According to this statement, it should not be assumed that the Government with the power structures would intentionally abuse power. Nonetheless, considering the fact that section 215 established the rules according to which a comparatively small group of people who are not protected from mistakes and have the right to decide what can be considered a serious threat to national security and which is not. The criteria by which those people made decisions might be imperfect, and over time their imperfection would intensify. The fact that several specially selected members of Congress have permission to monitor the distribution of “national security letters” was hardly enough to make sure that the process was democratically controlled.

According to this law, telephone conversations, SMS correspondence, as well as e-mails of any citizen could be subject to full control, if the special services deem it necessary to take these actions in connection with ensuring national security (Mullikin & Rahman, 2010). The FBI had the right to check which books the suspicious citizen took in the library, which sites he visited from computers installed in public places, and to request any additional information about a person in other government and commercial institutions. The US Senate abolished all these powers only six years later, in 2007. In fact, this Act was prolonged until 2019, but with great resistance of the Senate, which approved it only at the second attempt and with a minimal margin on votes. The Fourth Amendment to the Constitution, according was also violated: the search is illegal without a suspicion of a crime. However, apparently, the authorities suspect of possible crimes of all their citizens, so the logic of the Fourth Amendment loses its meaning.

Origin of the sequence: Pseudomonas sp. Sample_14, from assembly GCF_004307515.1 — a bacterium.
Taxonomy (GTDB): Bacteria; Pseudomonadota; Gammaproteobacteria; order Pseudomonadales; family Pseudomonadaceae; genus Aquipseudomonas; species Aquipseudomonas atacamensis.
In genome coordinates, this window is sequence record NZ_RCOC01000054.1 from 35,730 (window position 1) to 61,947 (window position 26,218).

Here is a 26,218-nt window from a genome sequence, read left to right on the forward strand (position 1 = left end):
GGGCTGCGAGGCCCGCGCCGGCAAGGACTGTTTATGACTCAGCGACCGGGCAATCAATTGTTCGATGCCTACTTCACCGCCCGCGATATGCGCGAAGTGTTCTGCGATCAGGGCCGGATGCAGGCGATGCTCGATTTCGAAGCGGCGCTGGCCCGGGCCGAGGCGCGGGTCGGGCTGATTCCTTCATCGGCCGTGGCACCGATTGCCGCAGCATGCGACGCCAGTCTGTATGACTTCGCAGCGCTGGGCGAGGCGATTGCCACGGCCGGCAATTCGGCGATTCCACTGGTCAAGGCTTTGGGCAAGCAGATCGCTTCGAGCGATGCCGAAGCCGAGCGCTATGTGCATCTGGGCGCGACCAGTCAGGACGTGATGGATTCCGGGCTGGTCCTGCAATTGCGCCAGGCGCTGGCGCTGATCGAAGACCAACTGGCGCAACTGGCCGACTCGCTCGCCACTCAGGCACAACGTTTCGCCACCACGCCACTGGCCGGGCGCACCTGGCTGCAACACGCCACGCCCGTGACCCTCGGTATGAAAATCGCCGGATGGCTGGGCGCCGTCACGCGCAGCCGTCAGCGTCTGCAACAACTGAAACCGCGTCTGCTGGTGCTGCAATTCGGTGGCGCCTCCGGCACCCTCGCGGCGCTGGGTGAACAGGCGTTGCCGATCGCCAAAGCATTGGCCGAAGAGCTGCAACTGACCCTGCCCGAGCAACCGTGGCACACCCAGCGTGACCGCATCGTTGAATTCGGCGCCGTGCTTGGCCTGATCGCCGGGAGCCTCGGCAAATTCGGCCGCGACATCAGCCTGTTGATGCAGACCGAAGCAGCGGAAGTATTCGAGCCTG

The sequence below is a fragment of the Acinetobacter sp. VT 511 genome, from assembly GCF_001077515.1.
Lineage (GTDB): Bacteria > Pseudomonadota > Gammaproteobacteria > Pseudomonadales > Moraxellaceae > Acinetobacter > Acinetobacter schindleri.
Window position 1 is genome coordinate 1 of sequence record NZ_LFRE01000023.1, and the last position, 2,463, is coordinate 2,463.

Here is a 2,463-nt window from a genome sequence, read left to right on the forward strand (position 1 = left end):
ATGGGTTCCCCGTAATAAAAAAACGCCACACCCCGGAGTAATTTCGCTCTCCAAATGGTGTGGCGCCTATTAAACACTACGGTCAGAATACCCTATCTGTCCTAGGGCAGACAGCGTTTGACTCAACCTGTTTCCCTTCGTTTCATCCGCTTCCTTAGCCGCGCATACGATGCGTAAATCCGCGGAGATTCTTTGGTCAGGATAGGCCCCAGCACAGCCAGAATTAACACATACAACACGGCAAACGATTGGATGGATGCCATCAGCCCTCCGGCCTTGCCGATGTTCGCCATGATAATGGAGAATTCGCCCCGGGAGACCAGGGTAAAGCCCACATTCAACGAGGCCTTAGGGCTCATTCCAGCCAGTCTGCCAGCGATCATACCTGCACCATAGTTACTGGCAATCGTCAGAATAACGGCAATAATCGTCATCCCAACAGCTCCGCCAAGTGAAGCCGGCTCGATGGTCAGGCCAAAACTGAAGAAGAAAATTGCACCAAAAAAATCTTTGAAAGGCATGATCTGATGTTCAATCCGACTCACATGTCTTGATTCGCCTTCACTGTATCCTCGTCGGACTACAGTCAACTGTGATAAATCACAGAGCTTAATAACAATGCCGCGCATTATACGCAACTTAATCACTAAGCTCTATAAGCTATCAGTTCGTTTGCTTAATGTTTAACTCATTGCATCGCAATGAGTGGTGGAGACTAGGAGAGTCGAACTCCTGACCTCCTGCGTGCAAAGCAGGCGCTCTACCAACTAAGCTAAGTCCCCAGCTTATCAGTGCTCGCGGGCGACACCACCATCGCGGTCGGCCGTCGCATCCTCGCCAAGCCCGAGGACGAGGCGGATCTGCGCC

Therefore, in order to extend the extension of the PATRIOT Act, it was urgent to create a new threat. It was considered as a cybercrime. The fact of the existence of crime on the Internet was difficult to deny, and there was no need to. However, considering it objectively, the damage from the actions of hackers was carried mainly by commercial structures, such as banks, corporations, online stores. It is clearly understandable, since the actions of hackers were motivated by the desire to steal money. Sometimes hacker communities attack the server of military departments, vote counting systems, some municipal resources. Nonetheless, it was not as real harm, threatening the lives of people and the security of the state, and therefore justifying such serious measures for comprehensive surveillance.


“George W. Bush signs the Patriot Act”. (2001). Retrieved from Accessed on 27 December, 2017.

Mullikin, A. & Rahman, S.M. (2010). “The Ethical Dilemma of the USA Government Wiretapping”. International Journal of Managing Information Technology (IJMIT), v. 2(4).

Rosen, Jeffrey. (2011). “The Patriot Act Gives Too Much Power to Law Enforcement”. The New York Times. Retrieved from Accessed on 27 December, 2017.

“Summary: H.R.3199 — 109th Congress (2005-2006)”. Congress.Gov. Retrieved from Accessed on 27 December, 2017.

“The Patriot Act: What Is the Proper Balance between National Security and Individual Rights?”. Constitutional Rights Foundation. Retrieved from Accessed on 27 December, 2017.

May 02, 2023